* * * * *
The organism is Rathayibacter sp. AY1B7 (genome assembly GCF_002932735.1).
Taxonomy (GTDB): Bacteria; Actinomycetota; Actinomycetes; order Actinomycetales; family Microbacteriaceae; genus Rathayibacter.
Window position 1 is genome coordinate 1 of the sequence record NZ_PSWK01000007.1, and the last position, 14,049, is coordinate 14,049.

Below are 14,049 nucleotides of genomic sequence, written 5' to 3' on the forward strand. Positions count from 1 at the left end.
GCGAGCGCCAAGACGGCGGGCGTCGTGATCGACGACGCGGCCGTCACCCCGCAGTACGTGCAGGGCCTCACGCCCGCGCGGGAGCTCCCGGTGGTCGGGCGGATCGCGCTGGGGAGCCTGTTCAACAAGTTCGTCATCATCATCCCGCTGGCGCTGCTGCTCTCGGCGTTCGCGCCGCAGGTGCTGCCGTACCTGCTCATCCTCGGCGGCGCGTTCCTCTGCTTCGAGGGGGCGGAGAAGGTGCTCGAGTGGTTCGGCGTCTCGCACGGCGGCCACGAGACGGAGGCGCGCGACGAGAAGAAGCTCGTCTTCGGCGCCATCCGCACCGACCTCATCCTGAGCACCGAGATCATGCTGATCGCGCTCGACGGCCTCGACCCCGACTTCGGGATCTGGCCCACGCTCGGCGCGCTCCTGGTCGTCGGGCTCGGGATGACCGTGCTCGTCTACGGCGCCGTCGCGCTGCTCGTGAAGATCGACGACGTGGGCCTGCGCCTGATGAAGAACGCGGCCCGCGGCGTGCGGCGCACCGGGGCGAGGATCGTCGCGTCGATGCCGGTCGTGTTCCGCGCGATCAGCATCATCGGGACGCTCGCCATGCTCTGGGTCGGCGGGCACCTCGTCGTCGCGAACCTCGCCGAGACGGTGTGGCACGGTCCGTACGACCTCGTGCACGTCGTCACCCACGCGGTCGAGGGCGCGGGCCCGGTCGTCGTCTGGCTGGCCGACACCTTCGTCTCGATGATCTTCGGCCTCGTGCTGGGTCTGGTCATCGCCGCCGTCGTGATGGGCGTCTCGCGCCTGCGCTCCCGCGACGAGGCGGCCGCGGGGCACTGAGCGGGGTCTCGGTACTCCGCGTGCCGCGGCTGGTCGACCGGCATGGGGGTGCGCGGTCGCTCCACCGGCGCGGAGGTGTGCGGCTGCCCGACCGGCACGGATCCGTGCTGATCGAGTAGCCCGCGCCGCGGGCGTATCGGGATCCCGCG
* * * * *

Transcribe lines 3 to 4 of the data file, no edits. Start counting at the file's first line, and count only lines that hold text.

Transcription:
Window position 1 is genome coordinate 1 of the sequence record NZ_PSWK01000007.1, and the last position, 14,049, is coordinate 14,049.

Below are 14,049 nucleotides of genomic sequence, written 5' to 3' on the forward strand. Positions count from 1 at the left end.